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ITHACA, NY -- Given that Ithaca tends to trend “younger” demographically, many sports fans are likely unaware that the NBA was not always the cultural phenomenon it is today. For many basketball fans of my vintage (watching Bill Russell and Wilt Chamberlain do battle was our version of “The Clash of the Titans”), it is easy to remember when the NBA was a comparatively upstart enterprise, fighting for its share of revenue and relevance.?

Local author Pete Croatto has just released an exhaustive and impressive 300-plus page book, and “From Hang Time to Prime Time: Business, Entertainment and the Birth of the Modern-Day NBA” has received some very high praise from some very dialed-in experts, from Publisher’s Weekly to the co-creator of “Billions” to Sports Illustrated to the Wall Street Journal. The book was published by Atria Books (an imprint of Simon and Schuster), and I was pleased to catch up with the author at a (safely distanced) book signing event at Odyssey Books in Ithaca.?

Pete Croatto grew up in New Jersey, graduated from the College of New Jersey, and did a lot of writing and editing before writing this book. In reflecting on the eight-year journey from idea to hard-cover, Pete said, “I was working on a story for [ESPN-owned sports and pop culture blog] Grantland about Marvin Gaye’s rendition of the National Anthem at the 1983 NBA All-Star Game, and how it redefined what the league was going to become.”?

Croatto’s thorough research includes a fascinating timeline of the NBA’s evolution. In 1975, Larry O’Brien became the NBA Commissioner. The NBA and ABA merged the next year. In ’78, attorney David Stern (the next commish) came on to work full-time for the league and in 1979, the visibility meter would launch at warp speed when Magic Johnson and Larry Bird came into the league and ESPN arrived. Five years later, Michael Jordan burst onto the scene, and a year later, Air Jordans became a part of our cultural lexicon. In 1986, the 3-Point Shootout was added to the All-Star weekend lineup, and in 1989, the first wave of influential European players made their collective debut.?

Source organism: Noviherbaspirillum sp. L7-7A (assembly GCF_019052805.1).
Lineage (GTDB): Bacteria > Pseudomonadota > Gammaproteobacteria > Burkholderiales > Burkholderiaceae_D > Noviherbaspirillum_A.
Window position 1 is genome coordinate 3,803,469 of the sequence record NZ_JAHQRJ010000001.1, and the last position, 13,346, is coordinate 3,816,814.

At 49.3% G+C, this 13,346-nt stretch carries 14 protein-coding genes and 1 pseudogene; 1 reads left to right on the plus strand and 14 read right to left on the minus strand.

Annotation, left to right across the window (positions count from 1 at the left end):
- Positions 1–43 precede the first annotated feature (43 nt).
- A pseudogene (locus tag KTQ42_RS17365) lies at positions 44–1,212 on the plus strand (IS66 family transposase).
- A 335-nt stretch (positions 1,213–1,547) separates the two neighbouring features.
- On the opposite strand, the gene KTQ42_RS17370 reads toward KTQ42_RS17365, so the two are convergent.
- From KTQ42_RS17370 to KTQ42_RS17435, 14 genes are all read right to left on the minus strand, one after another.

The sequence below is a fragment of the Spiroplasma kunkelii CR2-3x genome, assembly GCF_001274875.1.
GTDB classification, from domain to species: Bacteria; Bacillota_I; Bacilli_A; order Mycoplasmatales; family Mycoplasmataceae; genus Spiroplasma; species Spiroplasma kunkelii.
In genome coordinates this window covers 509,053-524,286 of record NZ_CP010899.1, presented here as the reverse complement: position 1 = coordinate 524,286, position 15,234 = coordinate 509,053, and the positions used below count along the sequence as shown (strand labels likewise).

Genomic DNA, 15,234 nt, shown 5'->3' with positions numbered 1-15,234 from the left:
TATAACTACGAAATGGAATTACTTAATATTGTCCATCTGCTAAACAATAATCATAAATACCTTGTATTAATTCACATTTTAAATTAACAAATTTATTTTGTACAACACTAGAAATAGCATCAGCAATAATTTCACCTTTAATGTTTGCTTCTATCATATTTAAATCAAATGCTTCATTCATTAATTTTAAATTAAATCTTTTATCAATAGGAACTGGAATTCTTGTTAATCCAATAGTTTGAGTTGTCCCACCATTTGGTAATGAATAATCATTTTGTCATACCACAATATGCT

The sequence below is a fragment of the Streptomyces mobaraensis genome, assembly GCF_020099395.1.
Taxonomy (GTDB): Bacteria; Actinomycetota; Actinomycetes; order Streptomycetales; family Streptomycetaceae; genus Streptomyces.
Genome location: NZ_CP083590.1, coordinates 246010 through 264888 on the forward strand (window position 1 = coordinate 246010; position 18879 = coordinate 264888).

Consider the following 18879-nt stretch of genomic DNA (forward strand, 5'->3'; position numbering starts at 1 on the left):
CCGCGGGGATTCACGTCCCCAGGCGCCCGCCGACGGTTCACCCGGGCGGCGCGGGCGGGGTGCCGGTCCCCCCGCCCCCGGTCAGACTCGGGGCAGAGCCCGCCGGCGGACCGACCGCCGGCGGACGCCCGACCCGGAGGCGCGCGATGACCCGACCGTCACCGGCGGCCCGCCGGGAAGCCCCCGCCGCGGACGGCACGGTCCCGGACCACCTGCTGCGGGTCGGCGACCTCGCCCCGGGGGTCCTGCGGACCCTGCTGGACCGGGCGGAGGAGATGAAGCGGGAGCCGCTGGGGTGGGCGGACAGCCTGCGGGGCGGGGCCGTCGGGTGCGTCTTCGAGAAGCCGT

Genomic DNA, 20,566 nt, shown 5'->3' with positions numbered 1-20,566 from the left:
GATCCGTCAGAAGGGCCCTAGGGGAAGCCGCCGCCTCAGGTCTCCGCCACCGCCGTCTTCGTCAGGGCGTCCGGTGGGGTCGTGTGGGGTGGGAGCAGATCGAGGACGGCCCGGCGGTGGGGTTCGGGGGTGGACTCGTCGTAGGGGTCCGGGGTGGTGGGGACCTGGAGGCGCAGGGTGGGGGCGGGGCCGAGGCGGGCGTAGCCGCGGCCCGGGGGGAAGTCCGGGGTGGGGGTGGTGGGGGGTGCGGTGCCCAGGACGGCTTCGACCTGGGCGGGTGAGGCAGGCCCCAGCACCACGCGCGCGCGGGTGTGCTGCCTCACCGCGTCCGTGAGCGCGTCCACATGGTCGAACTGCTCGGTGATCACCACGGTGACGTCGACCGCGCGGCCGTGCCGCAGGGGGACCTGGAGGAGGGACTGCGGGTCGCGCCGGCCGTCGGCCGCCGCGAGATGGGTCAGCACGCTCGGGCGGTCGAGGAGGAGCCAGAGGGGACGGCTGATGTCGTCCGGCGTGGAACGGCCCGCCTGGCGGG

The timeline takes the reader up to the present moment, and uses an example from 2017 — Derek Fisher’s appearance on “Dancing With the Stars” — to put a fine point on the degree to which the worlds of sports and culture and entertainment have converged. Croatto writes, “The goofy transience of Fisher’s goofy prime time spectacle — who knew dribbling a basketball could preface a sexy, shimmering salsa routine — obscured a greater historical reference… Here was a black man, representing an overwhelmingly black sport, strutting to a rap classic on a popular network program. Such a confluence of circumstances would have caused a riot 35 years ago.”?

The book adds that Fisher’s performance was “the latest page in the NBA’s new history, one that was a part of our world, not a world apart.”?

As he sat at the book-signing table, Pete looked at the stack of books like a proud father looks at his brood. “I didn’t think I had it in me,” he said. “I interviewed 315 people, from players to executives to rappers, three Laker Girls and one Pointer Sister!” He added, “I’m a huge basketball fan,” and went on to describe what a joy it was to capture “the swirl of societal and cultural convergence that made the NBA what it is today.”?

Pete’s life has taken a few turns since he started on the book. His wife, Laura, took a job teaching music at Ithaca College, so the couple packed up and moved here. They welcomed their daughter, Olivia, four years ago, and the book’s dedication reads, “To Laura and Olivia, the ultimate home court advantage.”

The first-time author — who writes so eloquently about convergence — understands that the process is ultimately a convergence of art and science: The art of writing, and the science of marketing. While Croatto is aware that the pandemic is limiting the number of personal appearances he can do, he expresses his faith in his publicist and in the literary horsepower of the book. “It has already exceeded my hopes, and if it opens a few doors, that’s great.” Pete offered, “I’m very grateful to Odyssey Books for their help, and I’m very grateful for the opportunity to have breakfast with my wife and child every morning.”?

Autographed copies of “From Hang Time to Prime Time” are available at Odyssey Books on Green Street, at Barnes & Noble and the book can be ordered online as well.

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